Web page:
A new way of sending powerful denial of service traffic emerged this week. Malefactors are now misusing servers that talk Datagram Transport Layer Security (D/TLS).

Typified by Cisco’s Netscaler ADC product, before a patch was released in January, some D/TLS servers don’t check for forged requests. That allows scrotes to misuse these high-bandwidth servers to deny internet service to people they want to extort money from.

This possibly includes Sony, whose LittleBigPlanet service has been AWOL for a week. In today’s SB Blogwatch, we ask the question.

Your humble blogwatcher curated these bloggy bits for your entertainment. Not to mention: But is it art?

Dirty Deeds: DDoS D/TLS

What’s the craic? Dan Goodin reports in—“~4,300 publicly reachable servers are posing a new DDoS hazard to the Internet”:

 DDoSes are attacks that flood a website or server with more data than it can handle. The result is a denial of service to people trying to connect to the service. As DDoS-mitigation services develop protections … the criminals respond with new ways to make the most of their limited bandwidth.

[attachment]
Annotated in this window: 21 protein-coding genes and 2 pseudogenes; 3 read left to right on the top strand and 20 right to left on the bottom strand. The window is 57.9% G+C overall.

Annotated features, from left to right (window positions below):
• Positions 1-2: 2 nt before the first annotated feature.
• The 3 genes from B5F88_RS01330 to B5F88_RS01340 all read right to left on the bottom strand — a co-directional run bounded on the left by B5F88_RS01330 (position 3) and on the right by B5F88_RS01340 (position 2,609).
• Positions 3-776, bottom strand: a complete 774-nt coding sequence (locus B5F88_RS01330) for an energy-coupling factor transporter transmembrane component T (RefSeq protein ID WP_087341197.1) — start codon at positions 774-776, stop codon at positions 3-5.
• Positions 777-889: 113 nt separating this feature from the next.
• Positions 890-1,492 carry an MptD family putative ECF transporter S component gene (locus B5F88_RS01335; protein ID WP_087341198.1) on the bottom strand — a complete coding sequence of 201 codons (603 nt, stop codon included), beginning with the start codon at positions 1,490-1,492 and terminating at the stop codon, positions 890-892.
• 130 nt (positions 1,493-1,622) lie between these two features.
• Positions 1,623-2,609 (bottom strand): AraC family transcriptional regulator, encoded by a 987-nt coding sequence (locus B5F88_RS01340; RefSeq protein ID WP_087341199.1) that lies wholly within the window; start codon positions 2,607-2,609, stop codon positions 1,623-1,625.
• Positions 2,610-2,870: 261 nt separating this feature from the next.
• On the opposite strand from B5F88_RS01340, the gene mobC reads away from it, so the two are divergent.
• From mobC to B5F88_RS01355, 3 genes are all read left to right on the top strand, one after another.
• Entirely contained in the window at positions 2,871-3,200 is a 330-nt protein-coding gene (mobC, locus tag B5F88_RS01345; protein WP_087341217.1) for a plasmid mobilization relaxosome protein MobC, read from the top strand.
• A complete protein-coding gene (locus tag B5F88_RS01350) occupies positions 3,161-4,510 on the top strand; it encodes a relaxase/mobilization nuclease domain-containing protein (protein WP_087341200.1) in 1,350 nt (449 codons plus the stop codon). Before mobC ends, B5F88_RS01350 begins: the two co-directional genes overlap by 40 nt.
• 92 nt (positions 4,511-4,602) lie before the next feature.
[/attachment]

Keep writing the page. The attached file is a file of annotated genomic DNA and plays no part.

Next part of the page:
In so-called amplification attacks, DDoSers send requests of relatively small data sizes to certain types of intermediary servers. … DDoS-for-hire services [are] adopting a new amplification vector … D/TLS, which (as its name suggests) is essentially the Transport Layer Security for UDP data packets.

The biggest D/TLS-based attacks Netscout has observed delivered about 45 Gbps of traffic. The people responsible for the attack combined it with other amplification vectors to achieve a combined size of about 207 Gbps.

Abusable D/TLS servers are the result of misconfigurations or outdated software that causes an anti-spoofing mechanism to be disabled. While the mechanism is built in to the D/TLS specification, hardware including the Citrix Netscaler Application Delivery Controller didn’t always turn it on by default.

Dirt Cheap DDoS for Hire, via D/TLS Amplification